Shakib Deria - former Project Executive and former Director of Demolition and
Environmental Remediation at Ferguson Enterprises, Inc. pleaded guilty for his
role in the bid-rigging case against Bobby Ferguson involving the Garden View
Estates public housing project in Detroit. Deria helped Bobby W. Ferguson
obtain $171,000.00 in cash through eighteen separate withdrawals of $9,500.00
each made from that account. The two structured the withdrawals into amounts
under $10,000.00 in an effort to avoid having those transactions reported to
federal authorities. Deria received a sentence of 36 months probation.
Rodney Burrell - A businessman from Northville, Michigan pleaded guilty for his
role in the Ferguson bid-rigging conspiracy case involving the Garden View
Estates public housing project in Detroit. Burrell falsely inflated project bid
documents submitted in the name of BURRELL’s company called R & R Heavy
Haulers. A second defendant named Brian Dodds also pleaded guilty to
participating in the same bid rigging scheme on behalf of his company D & R
Earthmoving. The false bids were created at the direction of Bobby Ferguson and
were used as part of a dishonest scheme to make it appear that the $11.9 million
bid submitted by Bobby W. Ferguson's company Ferguson Enterprises, Inc. was
the "lowest" bid presented to perform demolition, earth work, and utilities
installation at the Garden View Estates project. Both received a sentence of 24
months probation.
Charlie Golden - former Assistant Superintendent of Buildings for the City of
Detroit, pleaded guilty to one count of bribery. Golden admitted to meeting with
a City contractor whose contracts Golden supervised and accepted a $10,000
bribe payment which Golden intended to use to pay for the installation of a range
hood and fan at his privately-owned church. He is awaiting sentencing.
Roy Dixon - president of Onyx Capital Advisers, was charged in a superseding
indictment with defrauding and embezzling over $3 million from the two City of
Detroit pension funds and a City of Pontiac pension fund. Dixon also was
charged with conspiring with former City of Detroit Treasurer Jeffrey Beasley to
give Beasley and others bribes in order to secure approval of Dixon's requests
for investment money from pension funds. Dixon was added as a defendant in a
superseding indictment that had originally named Beasley alone with conspiring
with others to personally enrich himself and his co-conspirators by accepting
bribes in return for approving investment requests to the Detroit pension funds.
The superseding indictment also adds a new charge against Beasley for taking a
bribe from Dixon. Both are awaiting trial.
Chauncey Mayfield - former investment advisor to the two City of Detroit
pension funds, pleaded guilty to conspiring with former Detroit Treasurer Jeffrey
Beasley to pay him bribes in exchange for new business from the pension funds,
Mayfield admitted that between 2006 and 2008 he had an agreement with the
then City Treasurer Beasley to pay bribes to Beasley and others to influence
Beasley's decisions as a Trustee of Detroit's Police and Fire Retirement System
and General Retirement System. He is awaiting sentencing.
Michael Woodhouse - awaiting re-trial
Calvin Hall - awaiting re-trial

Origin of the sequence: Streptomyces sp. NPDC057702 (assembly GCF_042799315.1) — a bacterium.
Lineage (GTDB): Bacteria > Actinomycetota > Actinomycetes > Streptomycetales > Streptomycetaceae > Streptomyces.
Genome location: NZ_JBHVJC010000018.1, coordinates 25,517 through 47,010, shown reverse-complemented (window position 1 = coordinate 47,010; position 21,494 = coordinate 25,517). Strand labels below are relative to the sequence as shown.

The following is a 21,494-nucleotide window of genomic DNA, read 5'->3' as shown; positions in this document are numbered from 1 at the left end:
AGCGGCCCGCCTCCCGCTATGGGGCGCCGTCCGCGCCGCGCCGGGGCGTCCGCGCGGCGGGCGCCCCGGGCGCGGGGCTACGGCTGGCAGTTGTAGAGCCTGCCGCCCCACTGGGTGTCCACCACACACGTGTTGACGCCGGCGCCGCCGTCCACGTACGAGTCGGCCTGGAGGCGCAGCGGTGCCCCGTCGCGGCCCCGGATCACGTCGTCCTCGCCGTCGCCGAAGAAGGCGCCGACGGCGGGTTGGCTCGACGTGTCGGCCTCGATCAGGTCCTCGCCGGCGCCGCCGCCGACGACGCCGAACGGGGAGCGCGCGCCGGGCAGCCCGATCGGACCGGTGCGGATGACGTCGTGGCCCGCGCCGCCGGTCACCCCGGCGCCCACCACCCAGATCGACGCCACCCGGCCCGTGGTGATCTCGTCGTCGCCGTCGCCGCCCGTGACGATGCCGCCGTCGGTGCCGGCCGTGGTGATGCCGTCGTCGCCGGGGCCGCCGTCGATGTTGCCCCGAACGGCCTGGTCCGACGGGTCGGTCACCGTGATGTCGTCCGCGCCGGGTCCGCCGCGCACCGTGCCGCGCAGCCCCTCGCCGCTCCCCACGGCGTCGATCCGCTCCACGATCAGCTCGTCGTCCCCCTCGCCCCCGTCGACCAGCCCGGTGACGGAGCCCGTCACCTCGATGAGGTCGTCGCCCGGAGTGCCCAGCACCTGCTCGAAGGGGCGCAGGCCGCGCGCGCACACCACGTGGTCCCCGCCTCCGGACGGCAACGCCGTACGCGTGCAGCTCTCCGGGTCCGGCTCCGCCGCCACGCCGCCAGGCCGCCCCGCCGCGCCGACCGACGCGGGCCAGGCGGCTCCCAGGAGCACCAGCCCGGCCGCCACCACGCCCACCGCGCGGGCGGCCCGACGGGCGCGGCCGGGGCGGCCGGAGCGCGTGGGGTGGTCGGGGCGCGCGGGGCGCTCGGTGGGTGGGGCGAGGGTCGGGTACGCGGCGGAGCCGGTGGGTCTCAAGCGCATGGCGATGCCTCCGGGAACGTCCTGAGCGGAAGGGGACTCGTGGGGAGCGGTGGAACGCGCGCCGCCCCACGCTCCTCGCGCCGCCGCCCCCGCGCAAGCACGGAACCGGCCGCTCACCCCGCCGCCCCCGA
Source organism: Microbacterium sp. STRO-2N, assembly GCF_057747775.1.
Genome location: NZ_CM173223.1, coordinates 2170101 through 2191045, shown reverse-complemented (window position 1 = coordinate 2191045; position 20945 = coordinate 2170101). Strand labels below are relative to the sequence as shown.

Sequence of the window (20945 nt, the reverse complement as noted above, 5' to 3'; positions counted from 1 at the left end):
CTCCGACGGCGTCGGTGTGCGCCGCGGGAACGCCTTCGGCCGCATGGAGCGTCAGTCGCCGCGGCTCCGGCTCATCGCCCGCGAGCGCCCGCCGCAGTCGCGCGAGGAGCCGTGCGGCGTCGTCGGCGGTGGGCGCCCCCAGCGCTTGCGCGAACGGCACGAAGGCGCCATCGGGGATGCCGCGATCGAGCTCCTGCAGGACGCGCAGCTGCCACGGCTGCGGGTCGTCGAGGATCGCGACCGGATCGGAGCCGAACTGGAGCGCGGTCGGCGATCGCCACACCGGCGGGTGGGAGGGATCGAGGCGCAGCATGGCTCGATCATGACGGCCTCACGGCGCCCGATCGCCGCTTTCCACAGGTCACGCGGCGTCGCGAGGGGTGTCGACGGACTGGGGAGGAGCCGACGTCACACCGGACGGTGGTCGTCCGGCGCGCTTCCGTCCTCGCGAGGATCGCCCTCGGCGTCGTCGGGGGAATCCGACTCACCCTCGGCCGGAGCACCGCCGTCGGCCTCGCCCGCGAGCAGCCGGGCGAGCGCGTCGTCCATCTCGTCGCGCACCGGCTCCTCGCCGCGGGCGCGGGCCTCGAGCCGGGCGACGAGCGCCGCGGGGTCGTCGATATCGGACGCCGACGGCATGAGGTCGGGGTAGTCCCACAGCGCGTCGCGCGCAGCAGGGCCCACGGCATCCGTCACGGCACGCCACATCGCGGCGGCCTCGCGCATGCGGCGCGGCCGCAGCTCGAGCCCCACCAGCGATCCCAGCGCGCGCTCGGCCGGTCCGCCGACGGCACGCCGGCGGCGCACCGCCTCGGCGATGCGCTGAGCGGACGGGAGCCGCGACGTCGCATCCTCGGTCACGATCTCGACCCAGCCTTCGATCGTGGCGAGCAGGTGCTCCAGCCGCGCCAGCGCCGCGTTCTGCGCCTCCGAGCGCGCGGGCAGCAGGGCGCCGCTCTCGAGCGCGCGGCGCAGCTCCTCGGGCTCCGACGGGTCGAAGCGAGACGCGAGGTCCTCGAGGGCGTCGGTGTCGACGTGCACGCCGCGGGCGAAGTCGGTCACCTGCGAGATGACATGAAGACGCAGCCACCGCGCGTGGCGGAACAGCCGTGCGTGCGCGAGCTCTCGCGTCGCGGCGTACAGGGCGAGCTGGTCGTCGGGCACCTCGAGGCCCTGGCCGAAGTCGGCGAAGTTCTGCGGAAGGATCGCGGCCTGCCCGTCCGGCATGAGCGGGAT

Alonzo Bates - former Detroit City Councilman hired and paid “ghost”
employees and accepted free construction services in exchange for favorable
voting as a council member. Received a sentence of 33 months and ordered to
pay restitution in the amount of $91,168.
Mike Rosette - contractor made false statements to FBI in regards to the Bates
investigation and was sentenced to one year probation and ordered to pay a
$5,000 fine.
Britni Barber - Bates’ ghost employee, pleaded guilty to theft and sentenced to
2 years probation and ordered to pay restitution in the amount of $32,000.
Verenda Arnold - Bates’ ghost employee, pleaded guilty to theft and sentenced
to 2 years probation and ordered to pay restitution in the amount of $43,000.
Kwame Kilpatrick, Bernard Kilpatrick, Bobby Ferguson, convicted

Michael Grundy - Former Wayne County Assistant County Executive Michael
Demetrus Grundy, of Detroit, was charged in an Indictment with receiving
kickbacks and extortion in connection with his position as Executive Director of
HealthChoice of Michigan. Michael Grundy conspired to personally enrich
himself and his longtime friend, Keith Griffin, by bilking HealthChoice, also called
Wayne County HealthChoice Grundy was also charged with conspircy to
obstruct justice by attempting to mislead federal investigators after subpoenas
were served on Wayne County. Grundy is awaiting trial.
Tahir Kazmi - former Chief Information Officer for Wayne County pleaded guilty
to taking bribes from a private contractor. Kazmi admitted that he accepted
bribes from a private contractor in the form of cash, trips to Hawaii, Turkey, and
Florida, and other things of value all totaling approximately $70,000. The private
contractor who paid the bribes to Kazmi had multi-million dollar technology
contracts with Wayne County. He is awaiting sentencing.
Zayd Allebban - former Wayne County Director of Enterprise Applications was
found guilty by a federal jury on charges of falsifying documents with the intent
to obstruct justice. The purpose of the falsified documents was to conceal a
bribery/extortion scheme by Allebban’s friend and supervisor, Tahir Kazmi,
former Wayne County Chief Information Officer. Allebban and Kazmi sought to
obstruct justice by seeking to persuade a private contractor to provide false
information to the FBI and to a federal grand jury investigating corruption in the
Wayne County government. Allebban is awaiting sentencing.
David Edwards - former Deputy Chief Information Officer for Wayne County
pleaded guilty to taking illegal gratuities from a private contractor because of his
official acts, Edwards admitted that between 2009 and 2011 he accepted
$13,000 in cash from a private contractor who had significant technology
contracts with Wayne County. During this period of time, Edwards was
responsible for overseeing the private contractor's work for Wayne County.
Edwards took the cash from the contractor as a reward for his work as a county
official. He is awaiting sentencing.